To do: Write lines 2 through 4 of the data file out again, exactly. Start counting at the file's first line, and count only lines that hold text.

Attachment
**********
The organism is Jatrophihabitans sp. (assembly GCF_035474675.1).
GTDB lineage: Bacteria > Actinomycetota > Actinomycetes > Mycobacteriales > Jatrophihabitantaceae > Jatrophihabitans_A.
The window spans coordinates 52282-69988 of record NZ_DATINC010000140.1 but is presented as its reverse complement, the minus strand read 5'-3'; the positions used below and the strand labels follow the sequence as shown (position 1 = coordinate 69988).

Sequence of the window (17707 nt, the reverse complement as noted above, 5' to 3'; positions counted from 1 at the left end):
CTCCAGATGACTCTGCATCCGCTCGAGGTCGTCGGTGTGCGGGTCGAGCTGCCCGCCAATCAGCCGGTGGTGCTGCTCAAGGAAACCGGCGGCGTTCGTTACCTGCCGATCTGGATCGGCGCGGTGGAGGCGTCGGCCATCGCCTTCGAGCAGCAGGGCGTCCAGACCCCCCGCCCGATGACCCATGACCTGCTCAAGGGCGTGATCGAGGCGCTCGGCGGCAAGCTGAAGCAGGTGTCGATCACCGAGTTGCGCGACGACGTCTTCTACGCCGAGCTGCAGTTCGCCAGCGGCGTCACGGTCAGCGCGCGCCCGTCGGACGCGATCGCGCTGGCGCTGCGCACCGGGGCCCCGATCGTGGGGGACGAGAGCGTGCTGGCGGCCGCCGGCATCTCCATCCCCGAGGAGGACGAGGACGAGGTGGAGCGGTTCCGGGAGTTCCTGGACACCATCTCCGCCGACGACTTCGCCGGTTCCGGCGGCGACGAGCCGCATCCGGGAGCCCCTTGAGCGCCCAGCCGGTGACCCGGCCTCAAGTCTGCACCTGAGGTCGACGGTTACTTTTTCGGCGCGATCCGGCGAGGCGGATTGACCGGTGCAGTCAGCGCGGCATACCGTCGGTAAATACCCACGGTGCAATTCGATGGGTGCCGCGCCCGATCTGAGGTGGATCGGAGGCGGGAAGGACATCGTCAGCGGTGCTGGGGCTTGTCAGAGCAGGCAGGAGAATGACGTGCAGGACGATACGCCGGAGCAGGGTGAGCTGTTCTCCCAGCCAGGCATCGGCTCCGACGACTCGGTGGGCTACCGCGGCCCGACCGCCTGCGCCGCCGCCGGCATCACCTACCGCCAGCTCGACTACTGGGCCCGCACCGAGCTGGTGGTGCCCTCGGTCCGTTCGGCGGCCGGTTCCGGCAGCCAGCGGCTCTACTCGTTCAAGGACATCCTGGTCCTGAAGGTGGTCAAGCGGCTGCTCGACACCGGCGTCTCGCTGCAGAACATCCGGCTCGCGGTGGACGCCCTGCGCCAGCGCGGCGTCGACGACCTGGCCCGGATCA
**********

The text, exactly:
GTDB lineage: Bacteria > Actinomycetota > Actinomycetes > Mycobacteriales > Jatrophihabitantaceae > Jatrophihabitans_A.
The window spans coordinates 52282-69988 of record NZ_DATINC010000140.1 but is presented as its reverse complement, the minus strand read 5'-3'; the positions used below and the strand labels follow the sequence as shown (position 1 = coordinate 69988).

Sequence of the window (17707 nt, the reverse complement as noted above, 5' to 3'; positions counted from 1 at the left end):